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‘The need is still there’: Spokane County sends SNAP another $13 million in federal funds for rental assistance

UPDATED: Fri., Feb. 18, 2022

Spokane Neighborhood Action Partners, a nonprofit, got $13 million for rental assistance this week through the U.S. Department of the Treasury.   (JESSE TINSLEY/THE SPOKESMAN-REVIEW)
Spokane Neighborhood Action Partners, a nonprofit, got $13 million for rental assistance this week through the U.S. Department of the Treasury.  (JESSE TINSLEY/THE SPOKESMAN-REVIEW)

During the worst parts of the COVID-19 pandemic, roughly 1,200 people were on Spokane Neighborhood Action Partners’ wait list for rental assistance.

The list is shorter now, at about 600 names. But that still means hundreds of Spokane County residents can’t pay rent.

“The need is still there,” SNAP Director of Community Action Carol Weltz said.

Nearly $13 million is now available to help meet that need.

On Tuesday, the Spokane County commissioners approved a contract with SNAP, sending $12.8 million to the nonprofit. It’s not Spokane County taxpayer money, at least not directly.

The funding comes from a U.S. Department of the Treasury rental assistance program and is one of several rounds of federal rental assistance that have been distributed throughout the country during the pandemic.

The money could hardly be arriving at a better time. SNAP Rental Assistance Manager Chelsey Dunham said the organization was down to its last $600,000 for rental assistance and would have run out of money within 12 days or so.

Spokane County has sent all of the federal rental assistance money it’s received to SNAP. Prior to the new $12.8 million, the county had sent SNAP a total of $27 million.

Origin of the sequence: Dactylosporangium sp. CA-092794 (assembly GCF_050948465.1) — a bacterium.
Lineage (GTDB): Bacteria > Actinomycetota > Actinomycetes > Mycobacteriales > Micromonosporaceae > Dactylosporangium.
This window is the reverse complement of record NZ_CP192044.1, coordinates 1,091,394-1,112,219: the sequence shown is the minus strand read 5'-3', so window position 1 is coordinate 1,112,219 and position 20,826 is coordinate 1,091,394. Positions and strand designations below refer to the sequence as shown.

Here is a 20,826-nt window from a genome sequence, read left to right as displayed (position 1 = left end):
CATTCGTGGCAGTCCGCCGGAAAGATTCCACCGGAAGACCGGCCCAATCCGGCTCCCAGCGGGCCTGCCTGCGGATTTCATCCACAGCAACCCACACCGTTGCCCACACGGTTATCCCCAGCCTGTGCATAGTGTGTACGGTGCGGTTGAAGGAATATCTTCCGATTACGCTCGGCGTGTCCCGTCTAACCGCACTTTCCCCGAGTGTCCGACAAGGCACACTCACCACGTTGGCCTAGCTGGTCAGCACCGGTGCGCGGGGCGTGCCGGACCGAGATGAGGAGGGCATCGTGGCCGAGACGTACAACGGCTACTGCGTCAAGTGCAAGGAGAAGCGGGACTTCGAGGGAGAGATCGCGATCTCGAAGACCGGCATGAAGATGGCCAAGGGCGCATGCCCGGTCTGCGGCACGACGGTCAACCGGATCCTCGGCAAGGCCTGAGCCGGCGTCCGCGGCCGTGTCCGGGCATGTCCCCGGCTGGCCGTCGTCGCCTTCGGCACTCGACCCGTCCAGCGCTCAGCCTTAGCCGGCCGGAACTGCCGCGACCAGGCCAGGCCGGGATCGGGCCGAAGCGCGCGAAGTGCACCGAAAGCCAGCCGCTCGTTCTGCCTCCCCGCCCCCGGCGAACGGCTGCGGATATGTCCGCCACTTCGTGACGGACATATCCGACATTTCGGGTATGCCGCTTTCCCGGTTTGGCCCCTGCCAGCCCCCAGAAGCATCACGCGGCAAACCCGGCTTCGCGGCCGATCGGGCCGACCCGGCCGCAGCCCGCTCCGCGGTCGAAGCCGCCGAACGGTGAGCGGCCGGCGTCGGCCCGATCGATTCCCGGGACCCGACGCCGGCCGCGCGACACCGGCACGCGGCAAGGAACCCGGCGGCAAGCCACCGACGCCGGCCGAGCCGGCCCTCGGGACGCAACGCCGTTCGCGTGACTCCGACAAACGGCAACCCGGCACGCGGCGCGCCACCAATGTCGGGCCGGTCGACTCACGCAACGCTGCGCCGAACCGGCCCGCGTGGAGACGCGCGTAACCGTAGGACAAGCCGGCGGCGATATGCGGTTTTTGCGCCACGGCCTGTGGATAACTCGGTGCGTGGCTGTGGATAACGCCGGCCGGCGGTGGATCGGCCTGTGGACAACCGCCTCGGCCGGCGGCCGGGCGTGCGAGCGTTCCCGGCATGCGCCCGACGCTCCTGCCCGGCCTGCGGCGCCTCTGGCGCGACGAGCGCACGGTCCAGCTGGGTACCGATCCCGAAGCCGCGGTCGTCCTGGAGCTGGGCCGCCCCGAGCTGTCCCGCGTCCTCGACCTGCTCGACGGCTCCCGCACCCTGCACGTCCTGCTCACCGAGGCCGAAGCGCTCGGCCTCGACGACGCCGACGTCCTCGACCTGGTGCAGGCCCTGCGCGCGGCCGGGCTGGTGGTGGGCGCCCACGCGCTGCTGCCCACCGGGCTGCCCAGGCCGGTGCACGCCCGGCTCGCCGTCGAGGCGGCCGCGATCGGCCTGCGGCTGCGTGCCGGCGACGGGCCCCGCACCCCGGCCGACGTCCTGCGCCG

A small portion of that has gone toward administrative and operational costs, but the vast majority helped more than 3,000 households pay rent or utility bills.

SNAP’s money can only help people who live outside of Spokane city limits – the city has separate rental assistance funding for Spokanites.

Dunham said the reasons people need rental assistance have shifted somewhat during the past year.

In May, when Dunham started working at SNAP, most people who needed help paying rent had lost their jobs.

“They got laid off because everything was shut down,” she said. “The last couple of months it’s been mainly they were sick with COVID and had to take time off of work.”

Dunham estimated the $12.8 million should last seven to eight months.

It’s critical that rental assistance funding remains available, Weltz said. She said people will start becoming homeless if the money dries up.

“If you’re one month behind on your rent, you can think about getting caught up. If you’re two months behind, maybe,” Weltz said.

But falling six months or a year behind on rent?

“You’re paralyzed,” Weltz said.

County residents who need rental assistance, and don’t live in Spokane, can visit or call SNAP at 509-456-7627.

Editor’s note: This story has been updated to correct the spelling of Carol Weltz’ name. 

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